Consider the space you inhabit – the area that lies just outside the periphery of your body. My thoughts recently have come up against this sense of space encircling our individual bodies, exploring how this circle expands or contracts as we navigate through life. When we are born and through the early years, our experience of what lies beyond our bodies is quite limited. And our developing knowledge of the world around us is felt as pleasant, unpleasant or neutral. As we move through our life experiences, we add stories to what we encounter in our circle of contact. How we judge or interpret the world around us determines many of the choices we make and the directions we take.
As long as these judgments serve us well, moving forward with our lives is enriching and rewarding. But what happens when the stories and interpretations become limiting and keep the circle of contact small and rigidly defined. It might seem that keeping the circle limited to the familiar would assure a certain reliability to one’s life. Maybe provide some sense of comfort and safety.
What I have found is that this perimeter does not remain the same no matter how we strive to keep it that way. It is a living breathing circle of contact and porous in a way that allows experiences to touch us even when we turn away. Trying to hold the line against what may not be familiar or comfortable is like sitting in meditation and trying not to have any thoughts/feelings intrude. It simply cannot be done – eventually they carry you away. Holding a hard line can be akin to a combat situation – we must not let the enemy cross this line. The intention there is to keep the threat at bay.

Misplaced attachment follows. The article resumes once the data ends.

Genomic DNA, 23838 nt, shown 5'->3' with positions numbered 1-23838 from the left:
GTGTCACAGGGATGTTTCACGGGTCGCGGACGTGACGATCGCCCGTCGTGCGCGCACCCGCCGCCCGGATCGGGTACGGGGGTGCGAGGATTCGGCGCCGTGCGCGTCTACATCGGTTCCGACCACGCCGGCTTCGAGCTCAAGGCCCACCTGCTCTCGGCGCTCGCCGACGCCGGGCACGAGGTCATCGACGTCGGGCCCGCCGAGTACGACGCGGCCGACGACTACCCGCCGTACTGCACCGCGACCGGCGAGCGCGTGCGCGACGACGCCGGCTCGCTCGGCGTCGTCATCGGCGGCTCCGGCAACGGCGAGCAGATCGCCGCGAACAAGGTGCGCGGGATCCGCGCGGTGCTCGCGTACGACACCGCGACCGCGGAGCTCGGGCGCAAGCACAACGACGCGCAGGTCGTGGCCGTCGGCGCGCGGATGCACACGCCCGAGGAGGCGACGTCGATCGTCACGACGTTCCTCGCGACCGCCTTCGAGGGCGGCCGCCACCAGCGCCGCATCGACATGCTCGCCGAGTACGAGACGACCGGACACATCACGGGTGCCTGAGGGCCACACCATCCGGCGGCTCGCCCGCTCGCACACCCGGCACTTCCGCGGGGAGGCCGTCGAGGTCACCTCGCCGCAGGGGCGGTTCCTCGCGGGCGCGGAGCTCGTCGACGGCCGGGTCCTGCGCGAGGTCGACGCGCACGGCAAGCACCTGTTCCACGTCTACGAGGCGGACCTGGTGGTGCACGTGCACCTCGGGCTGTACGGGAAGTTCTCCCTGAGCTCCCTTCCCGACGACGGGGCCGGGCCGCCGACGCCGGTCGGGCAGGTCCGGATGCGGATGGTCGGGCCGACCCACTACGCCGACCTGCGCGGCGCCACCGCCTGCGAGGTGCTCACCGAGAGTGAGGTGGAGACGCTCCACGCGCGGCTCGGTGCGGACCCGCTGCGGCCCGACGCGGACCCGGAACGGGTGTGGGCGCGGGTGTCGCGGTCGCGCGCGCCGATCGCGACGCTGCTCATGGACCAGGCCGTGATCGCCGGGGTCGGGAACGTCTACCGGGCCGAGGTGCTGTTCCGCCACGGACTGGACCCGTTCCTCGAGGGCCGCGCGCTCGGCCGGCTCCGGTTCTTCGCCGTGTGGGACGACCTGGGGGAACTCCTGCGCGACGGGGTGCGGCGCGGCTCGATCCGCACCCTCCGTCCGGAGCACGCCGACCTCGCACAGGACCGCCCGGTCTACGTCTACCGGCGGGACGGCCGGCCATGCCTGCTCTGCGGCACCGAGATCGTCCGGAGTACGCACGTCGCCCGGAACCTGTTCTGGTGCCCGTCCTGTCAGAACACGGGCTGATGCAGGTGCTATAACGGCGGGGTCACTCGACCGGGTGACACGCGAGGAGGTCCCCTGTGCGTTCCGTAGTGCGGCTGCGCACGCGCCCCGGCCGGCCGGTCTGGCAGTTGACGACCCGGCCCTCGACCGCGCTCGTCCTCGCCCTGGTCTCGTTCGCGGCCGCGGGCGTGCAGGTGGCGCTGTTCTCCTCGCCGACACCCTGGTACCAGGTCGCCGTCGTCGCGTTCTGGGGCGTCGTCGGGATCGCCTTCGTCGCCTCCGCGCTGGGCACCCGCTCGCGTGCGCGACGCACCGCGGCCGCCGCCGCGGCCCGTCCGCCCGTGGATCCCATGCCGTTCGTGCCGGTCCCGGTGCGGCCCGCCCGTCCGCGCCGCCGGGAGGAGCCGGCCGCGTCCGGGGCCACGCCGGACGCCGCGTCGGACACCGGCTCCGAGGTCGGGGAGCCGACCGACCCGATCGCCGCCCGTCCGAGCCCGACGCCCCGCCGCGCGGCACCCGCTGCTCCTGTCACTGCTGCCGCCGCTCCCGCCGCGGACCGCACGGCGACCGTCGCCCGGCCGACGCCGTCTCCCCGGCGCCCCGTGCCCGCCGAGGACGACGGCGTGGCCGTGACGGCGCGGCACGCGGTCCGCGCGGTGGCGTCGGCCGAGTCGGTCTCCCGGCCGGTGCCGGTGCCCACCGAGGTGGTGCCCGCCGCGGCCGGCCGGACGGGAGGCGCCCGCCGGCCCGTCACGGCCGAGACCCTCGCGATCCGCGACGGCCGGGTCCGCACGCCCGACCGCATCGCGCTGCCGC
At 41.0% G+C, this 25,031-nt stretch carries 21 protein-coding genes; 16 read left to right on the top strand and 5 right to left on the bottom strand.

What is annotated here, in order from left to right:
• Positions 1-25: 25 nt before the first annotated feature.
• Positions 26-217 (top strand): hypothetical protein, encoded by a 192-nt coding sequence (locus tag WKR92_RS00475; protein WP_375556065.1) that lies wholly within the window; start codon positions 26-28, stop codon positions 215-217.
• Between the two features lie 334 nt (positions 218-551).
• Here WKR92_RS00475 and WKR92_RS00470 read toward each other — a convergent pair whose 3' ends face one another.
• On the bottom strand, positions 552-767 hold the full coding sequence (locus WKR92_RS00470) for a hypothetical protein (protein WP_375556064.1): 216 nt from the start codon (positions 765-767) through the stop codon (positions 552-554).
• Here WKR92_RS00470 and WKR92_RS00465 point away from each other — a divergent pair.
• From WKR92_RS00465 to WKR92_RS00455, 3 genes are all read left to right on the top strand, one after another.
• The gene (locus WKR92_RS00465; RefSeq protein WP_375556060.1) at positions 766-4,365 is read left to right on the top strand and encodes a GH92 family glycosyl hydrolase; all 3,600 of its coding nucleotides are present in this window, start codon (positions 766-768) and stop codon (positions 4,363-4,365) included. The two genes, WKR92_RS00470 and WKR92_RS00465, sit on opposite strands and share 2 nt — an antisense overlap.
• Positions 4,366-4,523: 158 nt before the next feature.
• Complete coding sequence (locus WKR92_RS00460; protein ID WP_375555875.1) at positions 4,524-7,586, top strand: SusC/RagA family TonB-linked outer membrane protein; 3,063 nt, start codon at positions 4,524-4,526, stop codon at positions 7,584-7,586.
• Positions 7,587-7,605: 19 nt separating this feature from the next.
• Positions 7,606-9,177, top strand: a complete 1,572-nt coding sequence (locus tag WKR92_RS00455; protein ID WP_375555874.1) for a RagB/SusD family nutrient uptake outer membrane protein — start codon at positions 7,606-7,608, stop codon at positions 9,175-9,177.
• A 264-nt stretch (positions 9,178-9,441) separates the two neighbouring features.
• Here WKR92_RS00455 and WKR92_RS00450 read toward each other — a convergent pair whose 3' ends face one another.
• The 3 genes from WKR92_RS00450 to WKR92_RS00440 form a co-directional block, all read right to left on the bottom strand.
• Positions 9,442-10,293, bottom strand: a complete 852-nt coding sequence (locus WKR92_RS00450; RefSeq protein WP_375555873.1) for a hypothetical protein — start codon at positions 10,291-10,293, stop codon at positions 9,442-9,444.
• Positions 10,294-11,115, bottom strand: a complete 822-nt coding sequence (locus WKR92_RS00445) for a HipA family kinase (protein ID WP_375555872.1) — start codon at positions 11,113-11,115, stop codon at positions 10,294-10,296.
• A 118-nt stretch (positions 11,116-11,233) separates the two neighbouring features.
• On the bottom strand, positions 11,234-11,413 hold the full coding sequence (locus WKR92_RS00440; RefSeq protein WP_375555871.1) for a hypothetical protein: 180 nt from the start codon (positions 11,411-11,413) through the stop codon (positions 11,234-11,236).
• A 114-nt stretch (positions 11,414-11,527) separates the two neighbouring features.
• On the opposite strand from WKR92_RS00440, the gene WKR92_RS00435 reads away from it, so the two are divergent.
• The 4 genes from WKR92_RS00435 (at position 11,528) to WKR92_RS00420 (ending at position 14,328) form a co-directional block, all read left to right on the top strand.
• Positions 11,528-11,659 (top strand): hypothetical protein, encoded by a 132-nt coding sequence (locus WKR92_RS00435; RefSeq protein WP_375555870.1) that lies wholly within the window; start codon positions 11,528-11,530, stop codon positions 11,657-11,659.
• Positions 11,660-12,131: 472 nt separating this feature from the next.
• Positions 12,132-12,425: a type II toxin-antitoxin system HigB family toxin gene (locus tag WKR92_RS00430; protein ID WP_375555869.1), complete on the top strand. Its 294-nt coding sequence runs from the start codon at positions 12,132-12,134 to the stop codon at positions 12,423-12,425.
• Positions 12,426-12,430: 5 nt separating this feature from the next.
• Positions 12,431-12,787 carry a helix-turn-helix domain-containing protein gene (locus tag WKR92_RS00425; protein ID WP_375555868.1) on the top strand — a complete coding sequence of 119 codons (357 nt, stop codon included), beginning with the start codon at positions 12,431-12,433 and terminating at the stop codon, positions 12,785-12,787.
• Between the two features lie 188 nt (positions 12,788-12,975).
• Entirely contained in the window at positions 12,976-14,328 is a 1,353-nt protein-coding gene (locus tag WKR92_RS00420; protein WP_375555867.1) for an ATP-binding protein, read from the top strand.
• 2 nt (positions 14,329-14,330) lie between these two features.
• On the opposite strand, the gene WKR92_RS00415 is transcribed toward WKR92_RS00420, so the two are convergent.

But ask yourself – What is it that is threatened? We can easily go through life toughening the circle around ourselves trying to keep the parts of the world that we don’t like, don’t understand, don’t appreciate or fear, from touching us. Or perhaps we can imagine that crossing this line is what we’re meant to do. We cannot have meaningful relationships without widening the circle of contact around us. Nor can we take in the teachings that might be available to us if we don’t create openings. I like to think that we are here to keep our circle growing until it opens to all humanity, setting aside the judgments and seeing what there is to appreciate about what lies beyond. Somehow I feel that where we could end up is becoming a citizen of the world. Wouldn’t that be a benefit to us all?